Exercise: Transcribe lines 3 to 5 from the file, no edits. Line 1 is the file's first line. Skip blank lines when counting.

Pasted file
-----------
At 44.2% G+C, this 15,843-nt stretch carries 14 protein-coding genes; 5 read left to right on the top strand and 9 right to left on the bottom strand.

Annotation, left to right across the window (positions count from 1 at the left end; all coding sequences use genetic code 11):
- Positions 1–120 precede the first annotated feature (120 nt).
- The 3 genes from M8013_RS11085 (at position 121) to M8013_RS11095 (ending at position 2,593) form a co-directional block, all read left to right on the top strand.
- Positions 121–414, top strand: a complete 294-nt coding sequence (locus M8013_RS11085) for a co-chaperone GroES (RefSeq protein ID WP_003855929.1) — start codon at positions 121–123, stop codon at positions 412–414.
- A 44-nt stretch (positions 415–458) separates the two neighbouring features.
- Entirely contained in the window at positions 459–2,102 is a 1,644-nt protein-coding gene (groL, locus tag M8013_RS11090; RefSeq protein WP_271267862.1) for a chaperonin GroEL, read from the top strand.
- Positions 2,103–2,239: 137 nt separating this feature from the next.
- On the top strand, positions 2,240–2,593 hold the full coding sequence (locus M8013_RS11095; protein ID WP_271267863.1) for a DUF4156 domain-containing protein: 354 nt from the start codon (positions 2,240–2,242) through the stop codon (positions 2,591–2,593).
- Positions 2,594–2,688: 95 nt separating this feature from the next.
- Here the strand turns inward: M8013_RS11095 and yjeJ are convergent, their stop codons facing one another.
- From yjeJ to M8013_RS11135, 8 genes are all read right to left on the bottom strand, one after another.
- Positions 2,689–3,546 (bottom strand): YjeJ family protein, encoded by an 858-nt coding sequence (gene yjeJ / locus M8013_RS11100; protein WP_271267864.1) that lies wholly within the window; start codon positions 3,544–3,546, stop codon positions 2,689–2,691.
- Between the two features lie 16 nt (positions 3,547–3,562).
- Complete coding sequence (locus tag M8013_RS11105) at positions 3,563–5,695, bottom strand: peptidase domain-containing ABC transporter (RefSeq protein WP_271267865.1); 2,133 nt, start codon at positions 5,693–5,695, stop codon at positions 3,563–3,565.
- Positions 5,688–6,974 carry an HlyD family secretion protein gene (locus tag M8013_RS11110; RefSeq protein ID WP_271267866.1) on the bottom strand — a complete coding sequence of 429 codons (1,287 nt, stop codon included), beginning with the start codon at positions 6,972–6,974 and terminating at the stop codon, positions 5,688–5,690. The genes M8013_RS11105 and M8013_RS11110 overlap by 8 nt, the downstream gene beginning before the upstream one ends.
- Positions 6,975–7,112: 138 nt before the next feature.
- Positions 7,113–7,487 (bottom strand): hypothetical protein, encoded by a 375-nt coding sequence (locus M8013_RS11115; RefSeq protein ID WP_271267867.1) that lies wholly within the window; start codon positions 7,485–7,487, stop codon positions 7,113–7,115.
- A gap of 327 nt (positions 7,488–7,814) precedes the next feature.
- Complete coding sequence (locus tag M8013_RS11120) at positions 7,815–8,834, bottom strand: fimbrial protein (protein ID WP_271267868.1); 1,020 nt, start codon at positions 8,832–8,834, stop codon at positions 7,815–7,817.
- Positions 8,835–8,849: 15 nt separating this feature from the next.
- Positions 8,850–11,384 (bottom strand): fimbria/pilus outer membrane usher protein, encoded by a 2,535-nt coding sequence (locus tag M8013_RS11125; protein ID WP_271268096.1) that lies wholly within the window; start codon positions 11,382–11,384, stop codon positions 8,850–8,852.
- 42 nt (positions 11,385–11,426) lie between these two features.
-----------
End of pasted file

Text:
- Positions 1–120 precede the first annotated feature (120 nt).
- The 3 genes from M8013_RS11085 (at position 121) to M8013_RS11095 (ending at position 2,593) form a co-directional block, all read left to right on the top strand.
- Positions 121–414, top strand: a complete 294-nt coding sequence (locus M8013_RS11085) for a co-chaperone GroES (RefSeq protein ID WP_003855929.1) — start codon at positions 121–123, stop codon at positions 412–414.